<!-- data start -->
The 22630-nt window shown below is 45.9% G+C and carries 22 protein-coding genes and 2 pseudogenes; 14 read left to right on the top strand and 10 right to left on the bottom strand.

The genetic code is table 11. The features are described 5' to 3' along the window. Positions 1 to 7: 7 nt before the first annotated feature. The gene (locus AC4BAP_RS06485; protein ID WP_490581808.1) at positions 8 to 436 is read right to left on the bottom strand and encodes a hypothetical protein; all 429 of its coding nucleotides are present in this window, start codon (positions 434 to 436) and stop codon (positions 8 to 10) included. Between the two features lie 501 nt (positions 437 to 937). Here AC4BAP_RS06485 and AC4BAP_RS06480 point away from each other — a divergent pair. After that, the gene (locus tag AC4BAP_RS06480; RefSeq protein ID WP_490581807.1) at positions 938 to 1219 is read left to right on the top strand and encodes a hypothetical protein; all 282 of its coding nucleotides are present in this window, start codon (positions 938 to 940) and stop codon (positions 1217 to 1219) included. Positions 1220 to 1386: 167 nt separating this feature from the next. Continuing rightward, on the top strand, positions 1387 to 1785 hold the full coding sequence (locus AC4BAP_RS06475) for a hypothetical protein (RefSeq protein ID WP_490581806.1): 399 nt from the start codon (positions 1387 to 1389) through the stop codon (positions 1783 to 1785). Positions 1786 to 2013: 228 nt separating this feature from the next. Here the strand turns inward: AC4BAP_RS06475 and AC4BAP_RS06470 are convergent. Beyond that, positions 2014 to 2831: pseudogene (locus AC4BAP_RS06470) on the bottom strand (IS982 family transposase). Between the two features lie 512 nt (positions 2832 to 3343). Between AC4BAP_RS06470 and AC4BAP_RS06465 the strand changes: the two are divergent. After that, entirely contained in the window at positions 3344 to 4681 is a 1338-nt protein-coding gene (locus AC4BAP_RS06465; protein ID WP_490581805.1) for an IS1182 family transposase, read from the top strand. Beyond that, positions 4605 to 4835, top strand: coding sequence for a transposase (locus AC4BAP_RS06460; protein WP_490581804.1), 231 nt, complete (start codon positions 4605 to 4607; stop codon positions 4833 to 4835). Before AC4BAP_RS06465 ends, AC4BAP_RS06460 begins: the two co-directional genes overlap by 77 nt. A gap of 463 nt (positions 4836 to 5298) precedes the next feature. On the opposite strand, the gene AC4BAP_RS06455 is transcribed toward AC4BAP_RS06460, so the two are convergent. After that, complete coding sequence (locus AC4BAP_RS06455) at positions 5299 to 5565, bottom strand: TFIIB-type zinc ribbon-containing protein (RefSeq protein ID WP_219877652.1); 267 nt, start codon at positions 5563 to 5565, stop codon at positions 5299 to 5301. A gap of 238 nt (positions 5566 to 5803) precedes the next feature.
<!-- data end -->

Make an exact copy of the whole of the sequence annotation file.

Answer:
The 22630-nt window shown below is 45.9% G+C and carries 22 protein-coding genes and 2 pseudogenes; 14 read left to right on the top strand and 10 right to left on the bottom strand.

The genetic code is table 11. The features are described 5' to 3' along the window. Positions 1 to 7: 7 nt before the first annotated feature. The gene (locus AC4BAP_RS06485; protein ID WP_490581808.1) at positions 8 to 436 is read right to left on the bottom strand and encodes a hypothetical protein; all 429 of its coding nucleotides are present in this window, start codon (positions 434 to 436) and stop codon (positions 8 to 10) included. Between the two features lie 501 nt (positions 437 to 937). Here AC4BAP_RS06485 and AC4BAP_RS06480 point away from each other — a divergent pair. After that, the gene (locus tag AC4BAP_RS06480; RefSeq protein ID WP_490581807.1) at positions 938 to 1219 is read left to right on the top strand and encodes a hypothetical protein; all 282 of its coding nucleotides are present in this window, start codon (positions 938 to 940) and stop codon (positions 1217 to 1219) included. Positions 1220 to 1386: 167 nt separating this feature from the next. Continuing rightward, on the top strand, positions 1387 to 1785 hold the full coding sequence (locus AC4BAP_RS06475) for a hypothetical protein (RefSeq protein ID WP_490581806.1): 399 nt from the start codon (positions 1387 to 1389) through the stop codon (positions 1783 to 1785). Positions 1786 to 2013: 228 nt separating this feature from the next. Here the strand turns inward: AC4BAP_RS06475 and AC4BAP_RS06470 are convergent. Beyond that, positions 2014 to 2831: pseudogene (locus AC4BAP_RS06470) on the bottom strand (IS982 family transposase). Between the two features lie 512 nt (positions 2832 to 3343). Between AC4BAP_RS06470 and AC4BAP_RS06465 the strand changes: the two are divergent. After that, entirely contained in the window at positions 3344 to 4681 is a 1338-nt protein-coding gene (locus AC4BAP_RS06465; protein ID WP_490581805.1) for an IS1182 family transposase, read from the top strand. Beyond that, positions 4605 to 4835, top strand: coding sequence for a transposase (locus AC4BAP_RS06460; protein WP_490581804.1), 231 nt, complete (start codon positions 4605 to 4607; stop codon positions 4833 to 4835). Before AC4BAP_RS06465 ends, AC4BAP_RS06460 begins: the two co-directional genes overlap by 77 nt. A gap of 463 nt (positions 4836 to 5298) precedes the next feature. On the opposite strand, the gene AC4BAP_RS06455 is transcribed toward AC4BAP_RS06460, so the two are convergent. After that, complete coding sequence (locus AC4BAP_RS06455) at positions 5299 to 5565, bottom strand: TFIIB-type zinc ribbon-containing protein (RefSeq protein ID WP_219877652.1); 267 nt, start codon at positions 5563 to 5565, stop codon at positions 5299 to 5301. A gap of 238 nt (positions 5566 to 5803) precedes the next feature.